You can then convert the Mondo-print size to the different sizing systems to get to know the boot size you should be going for in each case. A good thing is that all boot manufacturers the world over recognize the Mondo Point Scale and in fact use it in sizing their boots and other footwear.
US Boot sizing system normally varies between men and women. Men’s sizes are usually lower compared to that of women by a size for instance if you are a size 6 in women’s you will need a size 5 for men. In essence, the structure of men’s feet differ from that of women hence manufacturers are always keen to design gender-specific footwear.
In general, women’s have wider forefeet, and shorter arches and toe bones. Again, men are typically more aggressive and will mostly go for stiff or medium rather than soft snowboard boots in terms of flexibility.
Based on the Mondo print, here is a snowboard boots size chart that will guide your snowboard boot size. Remember, it is common to have variations depending on the brand or even model you will select.
|Foot length (cm)||Foot length (inches)||Men's Boot Size (US)||Women's Boot Size (US)||Euro Boot Size||UK Boot Size|
General Snowboard Boot Sizing Steps
- To start with, you will need to know your normal shoe size to have an idea of the snowboard boot size range you will be working with.
- Once you know the size to work with, there is no alternative to trying different sizes, shapes, and brands within your range. As you do this, you need to have snowboard socks on to give you a feel of the ideal or real situation. NB: Snowboard boots are best tried in the afternoon because this is when your feet will be their largest size.
- Tighten the laces to a point where your boots fit snug. At this point, you will either be comfortable or feel a little pinch at certain pressure points like the toes or the ankles which should be an indication that you need to try on a higher size.
- Give yourself about 20 minutes of standing up, walking or running around, and rocking your toes back and forth. Your heels need a snug heel hold and your toes and ankles a little flex inside the boots otherwise you will need to tighten your laces or get a smaller boot size.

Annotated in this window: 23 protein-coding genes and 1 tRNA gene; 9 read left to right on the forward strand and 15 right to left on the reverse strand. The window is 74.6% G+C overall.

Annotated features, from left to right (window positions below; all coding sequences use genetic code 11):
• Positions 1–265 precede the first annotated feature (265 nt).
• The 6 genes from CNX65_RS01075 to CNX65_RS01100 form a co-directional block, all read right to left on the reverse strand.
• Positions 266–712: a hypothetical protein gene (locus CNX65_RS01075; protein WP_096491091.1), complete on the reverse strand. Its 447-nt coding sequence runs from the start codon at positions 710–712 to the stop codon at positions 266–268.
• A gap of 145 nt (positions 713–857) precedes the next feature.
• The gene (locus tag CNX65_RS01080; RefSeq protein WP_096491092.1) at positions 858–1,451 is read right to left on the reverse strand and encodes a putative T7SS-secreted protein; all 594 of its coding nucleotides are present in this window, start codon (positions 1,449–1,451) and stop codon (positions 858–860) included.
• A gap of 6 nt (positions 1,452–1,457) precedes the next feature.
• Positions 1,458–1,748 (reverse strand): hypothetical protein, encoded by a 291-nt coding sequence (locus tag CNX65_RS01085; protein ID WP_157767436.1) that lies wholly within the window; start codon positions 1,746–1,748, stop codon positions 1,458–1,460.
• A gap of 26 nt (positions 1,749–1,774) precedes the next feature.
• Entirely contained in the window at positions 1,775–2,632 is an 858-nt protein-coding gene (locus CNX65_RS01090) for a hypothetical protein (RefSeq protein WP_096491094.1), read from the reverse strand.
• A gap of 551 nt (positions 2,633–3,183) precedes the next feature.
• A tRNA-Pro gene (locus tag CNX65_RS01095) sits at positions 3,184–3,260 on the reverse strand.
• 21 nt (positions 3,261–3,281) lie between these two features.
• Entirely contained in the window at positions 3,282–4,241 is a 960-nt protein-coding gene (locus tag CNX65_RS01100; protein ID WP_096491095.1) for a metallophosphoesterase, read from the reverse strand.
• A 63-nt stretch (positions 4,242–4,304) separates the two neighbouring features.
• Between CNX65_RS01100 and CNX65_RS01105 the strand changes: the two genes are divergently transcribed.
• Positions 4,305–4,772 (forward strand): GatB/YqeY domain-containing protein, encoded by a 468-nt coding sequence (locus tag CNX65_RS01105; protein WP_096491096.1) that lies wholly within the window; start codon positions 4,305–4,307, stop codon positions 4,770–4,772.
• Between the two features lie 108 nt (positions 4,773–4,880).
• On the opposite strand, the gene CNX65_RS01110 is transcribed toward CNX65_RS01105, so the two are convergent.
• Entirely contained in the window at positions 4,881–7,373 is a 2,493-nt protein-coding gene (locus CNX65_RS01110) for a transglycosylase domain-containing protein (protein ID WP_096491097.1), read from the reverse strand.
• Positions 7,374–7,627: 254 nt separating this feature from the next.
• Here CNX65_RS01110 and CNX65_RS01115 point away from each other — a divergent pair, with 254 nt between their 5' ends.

- Before you make your purchase, ensure that you have tried the boots along with your snowboard bindings to be sure that they are compatible.
And here is a great video on snowboard boot fitting:
Handy Snowboard Boot Sizing Tips
- It is not enough to get the right snowboard boots sizing, well fitting boots need to be compatible with your snowboard for the best experience.
- It is always a good idea to measure your feet to get the right size of boots. If the size of your feet falls between two sizes, opt for the smaller size to avoid having loose snowboard boots because the boot liners will pack out with time.
- Always wear snowboard socks, if possible the specific ones you will use during snowboarding.
- To know whether pressure points are coming from wrong boot size or the fact that boots are new and will pack out with time, measure your foot against your boot liner. If the length of your foot is same as that of the liner, then there is no cause for worry because, with a few hours of use, the liners will pack out and conform to the shape of your foot. If on the other hand, the length of your foot is longer than the liner, you will need to size up.
- For the right fit, your toes will lightly touch the edge of the boot and not fold. Toes folding inside the boots is a sign the boots are small.
- If you have a high arch, consider going for a moldable footbed.
We believe this snowboard boot sizing guide will help you choose a well-fitting pair of boots and you will enjoy every minute of boarding!